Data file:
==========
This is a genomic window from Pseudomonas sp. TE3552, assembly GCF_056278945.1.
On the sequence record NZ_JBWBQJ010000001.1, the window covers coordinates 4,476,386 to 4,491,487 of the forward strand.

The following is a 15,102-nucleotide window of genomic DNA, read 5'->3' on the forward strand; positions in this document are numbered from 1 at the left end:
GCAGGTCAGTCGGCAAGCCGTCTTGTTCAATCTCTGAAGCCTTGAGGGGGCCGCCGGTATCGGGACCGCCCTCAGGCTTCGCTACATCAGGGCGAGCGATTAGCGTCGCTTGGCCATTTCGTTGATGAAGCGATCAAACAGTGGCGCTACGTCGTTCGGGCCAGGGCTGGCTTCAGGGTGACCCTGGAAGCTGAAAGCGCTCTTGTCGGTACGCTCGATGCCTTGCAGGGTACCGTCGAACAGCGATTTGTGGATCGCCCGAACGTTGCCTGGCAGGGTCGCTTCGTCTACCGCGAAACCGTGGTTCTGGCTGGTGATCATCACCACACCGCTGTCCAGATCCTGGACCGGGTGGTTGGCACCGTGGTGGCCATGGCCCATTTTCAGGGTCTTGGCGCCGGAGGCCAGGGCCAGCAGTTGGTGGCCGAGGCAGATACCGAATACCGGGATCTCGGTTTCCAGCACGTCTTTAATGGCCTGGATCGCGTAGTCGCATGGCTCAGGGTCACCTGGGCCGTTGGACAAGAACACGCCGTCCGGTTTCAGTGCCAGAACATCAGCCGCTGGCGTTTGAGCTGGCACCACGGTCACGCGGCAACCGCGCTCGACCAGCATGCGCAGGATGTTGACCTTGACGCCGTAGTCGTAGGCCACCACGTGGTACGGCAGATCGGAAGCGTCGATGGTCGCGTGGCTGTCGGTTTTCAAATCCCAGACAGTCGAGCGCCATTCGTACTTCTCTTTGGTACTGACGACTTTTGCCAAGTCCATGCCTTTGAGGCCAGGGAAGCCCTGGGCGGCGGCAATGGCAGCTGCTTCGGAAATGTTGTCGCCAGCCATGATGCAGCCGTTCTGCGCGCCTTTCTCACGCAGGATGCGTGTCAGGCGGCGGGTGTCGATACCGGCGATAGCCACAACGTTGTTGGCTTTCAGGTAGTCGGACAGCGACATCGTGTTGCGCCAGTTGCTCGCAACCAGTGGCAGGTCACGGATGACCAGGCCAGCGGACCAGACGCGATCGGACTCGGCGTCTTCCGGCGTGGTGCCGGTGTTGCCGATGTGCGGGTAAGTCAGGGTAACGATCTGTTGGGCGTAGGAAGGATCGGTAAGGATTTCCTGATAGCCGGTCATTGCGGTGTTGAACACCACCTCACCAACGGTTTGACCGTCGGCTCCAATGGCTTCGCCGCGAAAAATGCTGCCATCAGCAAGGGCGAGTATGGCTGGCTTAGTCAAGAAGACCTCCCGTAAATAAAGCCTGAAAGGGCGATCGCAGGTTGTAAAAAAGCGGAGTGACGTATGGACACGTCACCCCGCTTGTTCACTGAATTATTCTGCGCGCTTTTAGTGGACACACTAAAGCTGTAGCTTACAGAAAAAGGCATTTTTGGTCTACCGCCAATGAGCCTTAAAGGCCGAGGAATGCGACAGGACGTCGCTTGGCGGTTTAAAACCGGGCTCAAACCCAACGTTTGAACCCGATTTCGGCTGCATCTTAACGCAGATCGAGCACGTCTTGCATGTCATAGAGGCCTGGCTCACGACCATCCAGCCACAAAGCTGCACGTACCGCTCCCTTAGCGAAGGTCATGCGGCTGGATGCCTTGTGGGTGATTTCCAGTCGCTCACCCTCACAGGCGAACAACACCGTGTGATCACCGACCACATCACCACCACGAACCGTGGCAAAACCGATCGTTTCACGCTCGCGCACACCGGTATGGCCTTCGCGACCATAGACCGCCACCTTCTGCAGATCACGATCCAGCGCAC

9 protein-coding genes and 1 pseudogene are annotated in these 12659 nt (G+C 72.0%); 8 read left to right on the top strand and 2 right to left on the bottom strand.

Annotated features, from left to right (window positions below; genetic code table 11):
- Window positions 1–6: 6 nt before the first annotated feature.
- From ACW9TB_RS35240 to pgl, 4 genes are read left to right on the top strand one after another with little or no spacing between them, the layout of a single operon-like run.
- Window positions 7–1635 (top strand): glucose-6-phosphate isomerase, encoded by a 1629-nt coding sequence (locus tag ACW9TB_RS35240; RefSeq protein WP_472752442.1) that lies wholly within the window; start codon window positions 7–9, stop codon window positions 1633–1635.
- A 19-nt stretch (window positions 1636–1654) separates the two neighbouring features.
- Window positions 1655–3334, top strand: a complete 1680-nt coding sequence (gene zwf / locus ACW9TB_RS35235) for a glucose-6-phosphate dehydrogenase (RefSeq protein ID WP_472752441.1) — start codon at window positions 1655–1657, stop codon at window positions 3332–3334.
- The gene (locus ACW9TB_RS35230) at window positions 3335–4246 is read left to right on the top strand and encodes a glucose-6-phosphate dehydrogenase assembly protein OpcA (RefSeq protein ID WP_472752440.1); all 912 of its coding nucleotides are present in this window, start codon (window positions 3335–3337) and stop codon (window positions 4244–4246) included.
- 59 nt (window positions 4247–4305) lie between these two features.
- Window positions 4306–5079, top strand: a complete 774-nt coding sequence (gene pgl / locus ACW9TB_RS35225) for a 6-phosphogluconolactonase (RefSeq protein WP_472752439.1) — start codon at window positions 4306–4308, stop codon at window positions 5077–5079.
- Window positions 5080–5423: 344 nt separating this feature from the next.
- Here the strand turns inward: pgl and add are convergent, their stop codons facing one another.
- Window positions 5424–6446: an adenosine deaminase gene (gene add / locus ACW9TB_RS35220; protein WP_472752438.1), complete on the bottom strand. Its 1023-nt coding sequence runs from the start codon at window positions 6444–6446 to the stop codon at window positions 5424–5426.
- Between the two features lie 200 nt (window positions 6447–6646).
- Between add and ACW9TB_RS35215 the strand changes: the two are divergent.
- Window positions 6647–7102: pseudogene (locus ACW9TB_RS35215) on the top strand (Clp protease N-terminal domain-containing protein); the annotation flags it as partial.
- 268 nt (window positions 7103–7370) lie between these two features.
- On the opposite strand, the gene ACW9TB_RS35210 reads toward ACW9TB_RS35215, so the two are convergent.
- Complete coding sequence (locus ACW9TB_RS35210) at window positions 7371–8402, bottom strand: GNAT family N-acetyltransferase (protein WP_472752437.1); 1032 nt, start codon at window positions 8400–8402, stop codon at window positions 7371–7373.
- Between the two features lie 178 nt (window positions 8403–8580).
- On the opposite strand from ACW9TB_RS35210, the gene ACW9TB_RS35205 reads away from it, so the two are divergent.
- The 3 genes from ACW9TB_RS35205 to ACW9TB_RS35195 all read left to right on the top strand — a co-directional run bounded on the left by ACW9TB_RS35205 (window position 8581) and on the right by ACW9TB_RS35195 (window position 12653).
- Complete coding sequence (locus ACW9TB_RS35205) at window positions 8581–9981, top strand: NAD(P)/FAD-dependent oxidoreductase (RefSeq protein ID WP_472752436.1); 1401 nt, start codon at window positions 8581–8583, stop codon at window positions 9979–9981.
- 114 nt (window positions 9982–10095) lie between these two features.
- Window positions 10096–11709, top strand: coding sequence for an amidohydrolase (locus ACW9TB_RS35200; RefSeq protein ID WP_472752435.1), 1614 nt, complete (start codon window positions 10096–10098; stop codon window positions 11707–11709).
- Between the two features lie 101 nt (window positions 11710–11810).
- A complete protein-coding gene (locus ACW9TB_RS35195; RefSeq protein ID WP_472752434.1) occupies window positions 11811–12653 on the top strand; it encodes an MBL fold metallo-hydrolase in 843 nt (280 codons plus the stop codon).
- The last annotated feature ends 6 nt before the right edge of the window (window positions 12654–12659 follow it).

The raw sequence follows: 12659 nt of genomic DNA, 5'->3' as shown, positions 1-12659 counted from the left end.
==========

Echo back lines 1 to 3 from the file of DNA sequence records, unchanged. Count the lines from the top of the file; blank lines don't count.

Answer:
This is a genomic window from Pseudomonas sp. TE3552, assembly GCF_056278945.1.
On the sequence record NZ_JBWBQJ010000001.1, the window covers coordinates 4,476,386 to 4,491,487 of the forward strand.

The following is a 15,102-nucleotide window of genomic DNA, read 5'->3' on the forward strand; positions in this document are numbered from 1 at the left end: